New program at TJ Stables offers learning experience on Indigenous culture and history

A transformative change is taking place at a Chatham-Kent horse farm where a unique experience to “awake your spirit” is now available.

The program at TJ Stables is the first of its kind and offers people a place to learn and experience authentic Indigenous culture and history.

“We always considered our farm a healing place,” says TJ Stables co-owner John Basden.

Earlier this month, the recreational and therapeutic horse farm started offering three hour Indigenous experiences with a chance to surround yourself with gentle wild spirit horses welcomed to the farm two years ago.

“The horses are just our common denominator between all of us. The Métis, the First Nations people and all of Canadians,” Basden says.

“Our ultimate goal is to get them back to their people and in order to do that we’ve got to up their numbers,” says TJ Stables co-owner Terry Jenkins.

An authentic Métis camp is also set up so people can see first-hand how things were. Overnight stays are available.

“We let the people that know what they’re doing, do what they’re doing and so we’re just a small cog in this awesome wheel of education and awareness,” Jenkins says.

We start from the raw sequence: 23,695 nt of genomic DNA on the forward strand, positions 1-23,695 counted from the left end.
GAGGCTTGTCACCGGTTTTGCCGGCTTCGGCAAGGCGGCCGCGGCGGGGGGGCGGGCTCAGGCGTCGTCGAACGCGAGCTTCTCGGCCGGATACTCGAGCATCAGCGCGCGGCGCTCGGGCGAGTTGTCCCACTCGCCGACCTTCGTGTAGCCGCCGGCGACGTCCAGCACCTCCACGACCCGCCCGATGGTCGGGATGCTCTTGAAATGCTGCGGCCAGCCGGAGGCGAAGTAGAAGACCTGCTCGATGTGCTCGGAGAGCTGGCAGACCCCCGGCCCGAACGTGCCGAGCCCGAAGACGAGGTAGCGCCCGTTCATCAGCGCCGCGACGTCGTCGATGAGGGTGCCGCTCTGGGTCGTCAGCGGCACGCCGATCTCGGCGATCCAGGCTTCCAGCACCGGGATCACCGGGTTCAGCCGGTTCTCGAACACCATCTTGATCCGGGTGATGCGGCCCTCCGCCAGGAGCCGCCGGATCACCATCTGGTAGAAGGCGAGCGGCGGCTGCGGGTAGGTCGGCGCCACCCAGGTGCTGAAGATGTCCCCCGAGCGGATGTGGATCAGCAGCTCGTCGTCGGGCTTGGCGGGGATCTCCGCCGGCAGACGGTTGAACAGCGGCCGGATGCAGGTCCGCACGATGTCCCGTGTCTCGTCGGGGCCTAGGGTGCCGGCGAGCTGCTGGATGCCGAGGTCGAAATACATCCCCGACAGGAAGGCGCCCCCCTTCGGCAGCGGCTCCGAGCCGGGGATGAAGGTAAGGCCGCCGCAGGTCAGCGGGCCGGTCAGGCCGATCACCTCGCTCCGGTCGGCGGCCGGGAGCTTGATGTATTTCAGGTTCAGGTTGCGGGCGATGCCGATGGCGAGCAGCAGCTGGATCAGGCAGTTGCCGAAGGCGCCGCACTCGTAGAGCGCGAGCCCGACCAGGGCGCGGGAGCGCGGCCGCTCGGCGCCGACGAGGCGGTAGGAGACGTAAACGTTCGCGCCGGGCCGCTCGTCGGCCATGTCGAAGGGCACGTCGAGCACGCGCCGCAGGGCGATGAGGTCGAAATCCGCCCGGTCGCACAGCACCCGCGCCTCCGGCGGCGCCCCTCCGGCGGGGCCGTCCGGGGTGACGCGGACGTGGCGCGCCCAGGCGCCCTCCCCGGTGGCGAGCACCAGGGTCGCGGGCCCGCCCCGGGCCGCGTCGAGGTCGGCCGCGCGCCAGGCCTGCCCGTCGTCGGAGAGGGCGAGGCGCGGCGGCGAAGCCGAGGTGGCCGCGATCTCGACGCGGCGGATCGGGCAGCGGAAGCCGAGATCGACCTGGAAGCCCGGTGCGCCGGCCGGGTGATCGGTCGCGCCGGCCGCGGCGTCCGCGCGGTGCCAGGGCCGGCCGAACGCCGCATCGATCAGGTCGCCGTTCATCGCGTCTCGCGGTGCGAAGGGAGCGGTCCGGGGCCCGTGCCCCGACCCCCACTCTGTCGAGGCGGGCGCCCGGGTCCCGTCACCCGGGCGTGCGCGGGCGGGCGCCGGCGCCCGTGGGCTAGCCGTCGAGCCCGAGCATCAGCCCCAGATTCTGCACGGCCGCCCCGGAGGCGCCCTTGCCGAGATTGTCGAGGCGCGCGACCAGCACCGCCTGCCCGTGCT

“I love this! I love this for the fact that it’s going to introduce people to something that is dear to my heart this is my culture,” says David Wilson, a knowledge keeper for Indigenous people in the area.

Wilson shares generational wisdom and insight, and now wants to share his culture with others.

“For somebody to come here and have a taste of that culture and experience that culture, that’s going to generate allies,” Wilson says. “That’s going to generate understanding and peace and kindness and what comes out of all those things? A lot of love.”

Basden says the program is for those who need to experience the tranquility of nature

“Anyone that needs to experience peace,” he says. “Anyone that needs to come and just experience nature, of course these horses are the epitome of nature.”

“These horses need to do their work and their work is that healing work,” Wilson adds.